It’s hard to discuss this movie and not get into the spoilers because the biggest moments of this movie necessitate ruining several of the big reveals. I loved that not everything was in the trailer and I successfully avoided reading too much about the film, which helped my enjoyment. This was the first movie I’ve seen in a theater since Halloween Kills, so the risk of COVID-19 and all its variants didn’t keep me away* from the biggest movie of the year.
This movie arrives as so many older directors gatekeep what constitutes a movie. So let me break down my opinion: movies can be anything you want them to be. There is equal room for a high end Oscar contender as there is for the junk low end world that I live in, the places where Godfrey Ho, Jess Franco and Bruno Mattei make their home.
What else are comic book movies other than classical myths made with computers and no small amount of sound and fury? So yeah, this is the 27th Marvel Cinematic Universe movie and you know, you don’t have to watch these movies. Hollywood — the world — is still making something for everyone. But for crowd-pleasing moments, the two biggest I’ve heard in years are when Captain America lifted Mjolnir and when one of the characters arrived in this film, a literally explosion of happiness and joy from an audience that has weathered so much in the last two years.
And isn’t that why movies exist? To make us feel something?
No movie that I have seen in a theater in nearly a decade has elicited that emotional outburst and you know, it brought true joy to my heart. So I didn’t feel silly expressing my emotions, whether they were happy when a certain legal professional made his presence known or the sadness of Dr. Strange’s final words to Peter Parker.
Spider-Man has always lived by the lesson that with great power comes great responsibility. He’s a character informed — in every incarnation — by a great loss that he was at fault for and a lifetime of making up for that mistake.
Yet Spider-Man: No Way Home presents us with something new. Great power with responsibility also means being better than your enemies and at times, working to make them better people and not just punching them into oblivion. The fact that antagonists can be worth saving spoke to me, someone usually given to mad revenge schemes and years of grudges. Even when doing the right thing ends up hurting you, you still can do the right thing.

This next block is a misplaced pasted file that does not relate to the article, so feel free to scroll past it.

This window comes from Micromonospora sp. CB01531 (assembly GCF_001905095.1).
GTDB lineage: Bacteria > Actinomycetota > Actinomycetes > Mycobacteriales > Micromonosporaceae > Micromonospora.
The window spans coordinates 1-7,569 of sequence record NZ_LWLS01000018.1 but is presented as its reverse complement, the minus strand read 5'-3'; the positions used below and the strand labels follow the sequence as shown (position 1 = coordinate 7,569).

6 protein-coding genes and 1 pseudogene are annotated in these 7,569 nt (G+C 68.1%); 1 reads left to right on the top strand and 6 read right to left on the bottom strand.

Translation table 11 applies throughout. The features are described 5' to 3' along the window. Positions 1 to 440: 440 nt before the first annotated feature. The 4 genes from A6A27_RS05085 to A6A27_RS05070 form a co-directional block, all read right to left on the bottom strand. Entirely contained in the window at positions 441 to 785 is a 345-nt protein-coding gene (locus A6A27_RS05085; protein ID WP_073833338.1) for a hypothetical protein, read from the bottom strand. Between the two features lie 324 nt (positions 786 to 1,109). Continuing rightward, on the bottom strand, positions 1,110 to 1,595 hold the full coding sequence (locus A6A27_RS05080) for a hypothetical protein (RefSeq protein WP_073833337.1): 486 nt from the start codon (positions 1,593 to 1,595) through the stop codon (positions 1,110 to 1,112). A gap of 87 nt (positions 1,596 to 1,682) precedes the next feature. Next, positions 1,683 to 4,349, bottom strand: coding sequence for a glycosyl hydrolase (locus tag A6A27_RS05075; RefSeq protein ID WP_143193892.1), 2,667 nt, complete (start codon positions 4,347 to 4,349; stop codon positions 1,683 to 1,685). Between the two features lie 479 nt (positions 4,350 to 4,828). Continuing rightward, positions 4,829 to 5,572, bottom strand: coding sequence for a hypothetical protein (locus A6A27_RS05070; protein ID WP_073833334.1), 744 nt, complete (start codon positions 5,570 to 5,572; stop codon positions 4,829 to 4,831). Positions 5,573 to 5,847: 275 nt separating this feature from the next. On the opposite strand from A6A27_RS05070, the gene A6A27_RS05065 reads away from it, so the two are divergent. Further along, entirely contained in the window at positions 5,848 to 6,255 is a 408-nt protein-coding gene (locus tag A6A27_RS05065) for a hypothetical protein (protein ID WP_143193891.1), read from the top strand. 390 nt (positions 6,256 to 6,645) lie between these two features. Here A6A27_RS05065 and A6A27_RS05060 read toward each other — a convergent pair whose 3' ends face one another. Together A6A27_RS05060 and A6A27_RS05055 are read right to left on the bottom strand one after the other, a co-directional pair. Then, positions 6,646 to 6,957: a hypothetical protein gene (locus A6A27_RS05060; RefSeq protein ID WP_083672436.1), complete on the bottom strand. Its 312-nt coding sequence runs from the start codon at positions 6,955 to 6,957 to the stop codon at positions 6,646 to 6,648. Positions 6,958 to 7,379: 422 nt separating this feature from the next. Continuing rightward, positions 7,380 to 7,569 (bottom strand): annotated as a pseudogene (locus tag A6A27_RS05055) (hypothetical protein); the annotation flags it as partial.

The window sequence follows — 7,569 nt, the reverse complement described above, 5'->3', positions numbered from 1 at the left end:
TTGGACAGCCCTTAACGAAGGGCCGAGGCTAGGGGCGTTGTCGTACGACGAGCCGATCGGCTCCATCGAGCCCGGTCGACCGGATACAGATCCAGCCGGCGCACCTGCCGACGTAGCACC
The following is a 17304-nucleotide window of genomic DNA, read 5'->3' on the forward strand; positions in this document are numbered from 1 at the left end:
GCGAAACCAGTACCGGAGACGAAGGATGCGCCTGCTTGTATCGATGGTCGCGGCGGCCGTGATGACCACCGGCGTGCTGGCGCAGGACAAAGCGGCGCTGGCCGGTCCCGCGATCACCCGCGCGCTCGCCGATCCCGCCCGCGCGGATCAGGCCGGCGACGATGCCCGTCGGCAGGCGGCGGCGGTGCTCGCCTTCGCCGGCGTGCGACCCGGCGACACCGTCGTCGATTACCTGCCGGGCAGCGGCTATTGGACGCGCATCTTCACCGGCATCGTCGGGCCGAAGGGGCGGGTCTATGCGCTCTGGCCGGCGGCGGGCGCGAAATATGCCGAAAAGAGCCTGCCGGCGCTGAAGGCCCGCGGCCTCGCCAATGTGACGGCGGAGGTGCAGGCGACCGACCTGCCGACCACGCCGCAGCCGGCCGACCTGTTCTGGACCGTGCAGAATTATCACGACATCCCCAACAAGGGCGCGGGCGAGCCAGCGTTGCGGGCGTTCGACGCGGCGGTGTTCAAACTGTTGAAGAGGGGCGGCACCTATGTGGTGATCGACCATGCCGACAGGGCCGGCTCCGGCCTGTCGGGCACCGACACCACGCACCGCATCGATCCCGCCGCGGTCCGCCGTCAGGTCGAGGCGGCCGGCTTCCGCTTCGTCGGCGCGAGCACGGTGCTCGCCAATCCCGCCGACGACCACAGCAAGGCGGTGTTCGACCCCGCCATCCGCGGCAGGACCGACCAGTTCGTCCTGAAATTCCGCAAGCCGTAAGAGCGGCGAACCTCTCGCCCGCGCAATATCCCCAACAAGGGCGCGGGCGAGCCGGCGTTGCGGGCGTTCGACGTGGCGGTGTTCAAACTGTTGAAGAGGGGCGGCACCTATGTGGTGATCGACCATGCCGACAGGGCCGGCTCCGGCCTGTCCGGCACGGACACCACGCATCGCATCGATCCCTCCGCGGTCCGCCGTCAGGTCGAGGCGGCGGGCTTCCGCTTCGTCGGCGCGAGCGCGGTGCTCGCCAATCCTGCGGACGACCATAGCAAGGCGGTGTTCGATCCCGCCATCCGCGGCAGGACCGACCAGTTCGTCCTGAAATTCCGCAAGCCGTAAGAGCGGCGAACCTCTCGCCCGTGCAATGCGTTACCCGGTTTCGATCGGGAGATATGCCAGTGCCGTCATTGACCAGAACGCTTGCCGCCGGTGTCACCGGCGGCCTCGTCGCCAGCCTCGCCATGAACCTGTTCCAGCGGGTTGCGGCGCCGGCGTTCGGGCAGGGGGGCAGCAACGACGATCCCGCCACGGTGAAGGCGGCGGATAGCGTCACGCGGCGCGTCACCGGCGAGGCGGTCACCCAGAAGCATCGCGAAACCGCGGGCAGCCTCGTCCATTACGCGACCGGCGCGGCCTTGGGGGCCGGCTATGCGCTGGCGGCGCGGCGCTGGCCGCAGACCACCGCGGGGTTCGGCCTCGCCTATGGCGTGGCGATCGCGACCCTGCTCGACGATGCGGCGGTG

These are big concepts for a comic book spectacle. And this movie does what all great films should. It’s stuck in my mind since I saw it and I wanted some time away from it before I wrote this. Spider-Man is the story of a bully grown up and moving past the way he was treated, often finding those bullies — Flash Thompson, Eddie Brock — become if not friends, certainly no longer enemies.
This also gets into the Marvel idea of a multiverse, a connected web of other realities where small differences — Disney+ set this up with What If…? and this idea will form the heart of Doctor Strange in the Multiverse of Madness — but the main part of this story remains refreshingly human in the midst of big ideas, strange science and concepts like how magic works.
Look — I don’t have to sell you on these movies. They make so much money that they’re critic proof. But I do want you to consider that even if you hate superhero movies, even if you think there are too many of them, to consider your favorite film series. What if you had more than three of the original Star Wars films and they all were progressively better? What if the last Jason, Freddy or Hellraiser movie was so much better than the original? What if James Bond got more human, more relevant and more real as the world around him became even stranger?
That’s what’s happening here. And it’s amazing.
*I’m triple vaxxed, beyond fastidious about mask wearing and personal space, and rarely if ever leave my movie basement. This isn’t a political statement. Viruses don’t have politics and if you think they do, you can kindly never read another word that I write.